Author Topic: Con Rod Bolt Torque settings  (Read 3196 times)

Offline shabashow

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Con Rod Bolt Torque settings
« on: 15.04. 2009 13:12 »
Hi folks,

Does anyone know why there are two different torque values for the conrod bolts, 8.5 for earlier models and 22 ft lbs for later ones? The bolts would appear to be the same, for the small journal, at least, through the production run, apart from the earliest A7s.
Would there be any problem if a bolt in an earler engine was torqued up to 22 instead of 8.5?
The reason I'm asking is I've fitten new -40 shells, and when fitted, the ends were a thou or two proud of the con rod and cap, so there is a gap between the cap and the con rod, when loose fitted. I was told that these will squash down when the bolts are properly torqued up. The gap wasn't taken up at a torque of 8.5, and didn't close up until a torque of about 12 ft lbs was reached.
Common sense would tell me that if the same bolt can take the 22 lb ft torque, there should be no problems with a lesser setting. There's no up and down play, and the rods rotate easily around the crank.
Any thoughts or comments before I close up the crankcases?

John

Online RichardL

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Re: Con Rod Bolt Torque settings
« Reply #1 on: 15.04. 2009 14:09 »
I think it might be normal for the bearing to sit proud of the cap landings when laid in by hand, then, take better to the inside diameter of the big end when slightly tightened. If it stays proud of the end, that sounds either like the landings have been dressed without change in big-end diameter or faulty bearings. I don't think we are supposed to depend on bearing ends shmushing together to fit properly. Having said this, I hope others (probably, most) with more experience will chime in and confirm my thinking or correct me if I have mistated.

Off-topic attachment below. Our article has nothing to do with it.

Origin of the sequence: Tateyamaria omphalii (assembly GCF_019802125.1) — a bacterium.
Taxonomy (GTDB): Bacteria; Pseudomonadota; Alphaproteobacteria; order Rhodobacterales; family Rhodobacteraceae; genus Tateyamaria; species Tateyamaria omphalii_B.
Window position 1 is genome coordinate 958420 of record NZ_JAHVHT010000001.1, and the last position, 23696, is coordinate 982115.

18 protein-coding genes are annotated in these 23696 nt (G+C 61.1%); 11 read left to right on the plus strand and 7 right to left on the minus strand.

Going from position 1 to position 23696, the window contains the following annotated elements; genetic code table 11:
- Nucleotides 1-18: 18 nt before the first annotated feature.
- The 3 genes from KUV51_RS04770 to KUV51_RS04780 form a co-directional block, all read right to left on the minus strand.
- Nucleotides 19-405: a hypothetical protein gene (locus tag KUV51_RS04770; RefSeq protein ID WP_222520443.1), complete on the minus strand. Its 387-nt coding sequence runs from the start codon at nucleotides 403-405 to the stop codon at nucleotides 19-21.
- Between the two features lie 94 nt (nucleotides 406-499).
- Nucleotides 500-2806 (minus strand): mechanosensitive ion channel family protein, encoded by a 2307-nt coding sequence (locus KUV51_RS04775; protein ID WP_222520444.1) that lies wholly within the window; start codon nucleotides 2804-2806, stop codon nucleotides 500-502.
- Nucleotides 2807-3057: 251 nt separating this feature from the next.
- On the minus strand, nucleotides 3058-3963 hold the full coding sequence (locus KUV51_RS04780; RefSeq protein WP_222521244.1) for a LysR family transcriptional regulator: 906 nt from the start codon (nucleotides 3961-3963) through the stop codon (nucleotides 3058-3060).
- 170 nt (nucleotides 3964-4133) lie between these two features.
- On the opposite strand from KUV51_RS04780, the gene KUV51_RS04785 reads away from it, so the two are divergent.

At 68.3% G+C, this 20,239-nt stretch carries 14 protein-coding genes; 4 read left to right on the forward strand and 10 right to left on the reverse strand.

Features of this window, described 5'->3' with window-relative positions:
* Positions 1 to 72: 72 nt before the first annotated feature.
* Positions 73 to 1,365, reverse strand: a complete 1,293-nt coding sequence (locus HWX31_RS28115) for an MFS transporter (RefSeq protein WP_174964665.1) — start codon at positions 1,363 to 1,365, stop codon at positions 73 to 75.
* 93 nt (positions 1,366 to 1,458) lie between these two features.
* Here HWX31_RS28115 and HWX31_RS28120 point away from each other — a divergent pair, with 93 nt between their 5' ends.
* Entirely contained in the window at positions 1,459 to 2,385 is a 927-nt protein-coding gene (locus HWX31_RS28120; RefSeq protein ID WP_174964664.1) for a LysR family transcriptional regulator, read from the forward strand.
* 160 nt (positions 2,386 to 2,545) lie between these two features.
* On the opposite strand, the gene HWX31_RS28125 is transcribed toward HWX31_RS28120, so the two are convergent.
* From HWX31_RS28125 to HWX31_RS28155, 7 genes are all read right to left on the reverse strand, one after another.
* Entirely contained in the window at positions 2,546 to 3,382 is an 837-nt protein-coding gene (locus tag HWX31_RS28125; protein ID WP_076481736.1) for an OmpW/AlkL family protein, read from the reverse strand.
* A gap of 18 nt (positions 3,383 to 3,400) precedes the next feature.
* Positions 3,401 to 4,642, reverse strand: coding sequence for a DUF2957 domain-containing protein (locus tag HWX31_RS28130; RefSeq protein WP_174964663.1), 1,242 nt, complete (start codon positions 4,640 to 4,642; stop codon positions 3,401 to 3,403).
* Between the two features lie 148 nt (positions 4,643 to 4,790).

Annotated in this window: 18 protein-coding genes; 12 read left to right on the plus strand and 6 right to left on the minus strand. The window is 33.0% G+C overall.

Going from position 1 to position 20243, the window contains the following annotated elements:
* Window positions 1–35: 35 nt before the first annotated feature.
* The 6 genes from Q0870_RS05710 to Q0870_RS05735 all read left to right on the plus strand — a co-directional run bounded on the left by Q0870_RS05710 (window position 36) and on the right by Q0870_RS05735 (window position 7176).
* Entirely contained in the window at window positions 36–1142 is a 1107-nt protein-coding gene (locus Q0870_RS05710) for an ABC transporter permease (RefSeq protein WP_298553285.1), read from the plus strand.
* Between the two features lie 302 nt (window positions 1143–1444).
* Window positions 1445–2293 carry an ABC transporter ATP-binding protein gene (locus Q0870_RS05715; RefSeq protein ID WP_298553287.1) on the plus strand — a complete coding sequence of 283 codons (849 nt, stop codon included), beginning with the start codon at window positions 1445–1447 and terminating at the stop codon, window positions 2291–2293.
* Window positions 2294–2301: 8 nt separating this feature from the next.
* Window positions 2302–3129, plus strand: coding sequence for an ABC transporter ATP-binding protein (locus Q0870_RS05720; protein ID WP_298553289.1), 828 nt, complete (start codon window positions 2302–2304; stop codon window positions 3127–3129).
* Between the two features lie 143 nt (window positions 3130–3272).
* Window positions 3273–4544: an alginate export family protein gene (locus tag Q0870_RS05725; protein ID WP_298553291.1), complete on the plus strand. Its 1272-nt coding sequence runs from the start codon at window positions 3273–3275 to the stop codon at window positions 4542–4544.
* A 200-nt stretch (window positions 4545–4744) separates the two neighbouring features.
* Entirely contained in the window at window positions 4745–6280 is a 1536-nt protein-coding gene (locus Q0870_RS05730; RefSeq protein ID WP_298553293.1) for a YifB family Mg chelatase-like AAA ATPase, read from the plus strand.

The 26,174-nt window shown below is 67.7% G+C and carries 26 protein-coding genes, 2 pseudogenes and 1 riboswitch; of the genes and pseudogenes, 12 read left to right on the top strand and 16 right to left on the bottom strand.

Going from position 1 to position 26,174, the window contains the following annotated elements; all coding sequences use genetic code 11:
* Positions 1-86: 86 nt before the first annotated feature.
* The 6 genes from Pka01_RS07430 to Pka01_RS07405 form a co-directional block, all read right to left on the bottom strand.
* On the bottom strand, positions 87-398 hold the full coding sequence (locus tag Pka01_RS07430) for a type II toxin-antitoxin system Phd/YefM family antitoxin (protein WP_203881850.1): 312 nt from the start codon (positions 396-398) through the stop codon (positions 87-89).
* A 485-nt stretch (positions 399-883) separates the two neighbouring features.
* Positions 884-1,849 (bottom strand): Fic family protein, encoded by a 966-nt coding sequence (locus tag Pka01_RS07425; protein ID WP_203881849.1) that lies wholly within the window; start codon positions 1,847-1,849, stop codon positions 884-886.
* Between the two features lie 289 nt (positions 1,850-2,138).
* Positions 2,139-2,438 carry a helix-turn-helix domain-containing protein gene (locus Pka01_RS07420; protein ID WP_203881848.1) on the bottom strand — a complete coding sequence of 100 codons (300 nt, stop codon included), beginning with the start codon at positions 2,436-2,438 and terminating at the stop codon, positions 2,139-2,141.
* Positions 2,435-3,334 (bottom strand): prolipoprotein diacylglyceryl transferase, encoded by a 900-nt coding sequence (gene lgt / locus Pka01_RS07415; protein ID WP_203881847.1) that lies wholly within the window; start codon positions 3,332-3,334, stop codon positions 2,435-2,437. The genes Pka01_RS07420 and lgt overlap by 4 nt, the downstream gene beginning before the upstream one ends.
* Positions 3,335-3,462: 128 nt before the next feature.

One thing, however, proceed with extreme caution if you are thinking of honing out the inside diameter of the big ends (maybe, just "don't"). I have a miserable story of one shop's attempt to do this, which ended in them having to provide me with new rods for free (upside: they were billet beauties, but after a lot of grief).

Richard L.
Plan on signing up for the world-wide 2020 DISTINGUISHED GENTLEMAN'S RIDEon September 27, 2020 (if it's not cancelled and we are free to move about by then). Watch website at https://www.gentlemansride.com for details.

Offline shabashow

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Re: Con Rod Bolt Torque settings
« Reply #2 on: 15.04. 2009 15:13 »
Richard,
the ends of the rods haven't been honed. The old shells were a nice snug fit, no protrusion past the landing. Unfortunatly, they were gubbed after one of my little ends broke into a million pieces.
I took my rods and new shells to my local engineering firm (Engine Resource in Dundee) and was advised under no circumstances hone or file down the proud edges.
The caps nipped together fine in the end, but the torque is a wee bit higher than the recommended 8.5 ft lbs. Like I said in my previous post, later engines with exactly the same crank/rods/bolts torque up to 22 ft lbs.
What I need is confirmation that my engine won't throw a rod if the bolt is torqued up at 12 ft lbs, rather than 8.5 or 22 ft lbs.
John

Online RichardL

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Re: Con Rod Bolt Torque settings
« Reply #3 on: 15.04. 2009 15:20 »
Like I said, "...people with more experience...," very possibly, yourself. In case you haven't already done so, you might try doing a search from our home page with the words, "con rod torque" (without the quotes). This will show you numerous forum threads on this topic.

I agree with not honing down the proud edges because, I think, the bearings don't truly take to the inside diameter until forced to do so by tightening of bolts.

Richard L.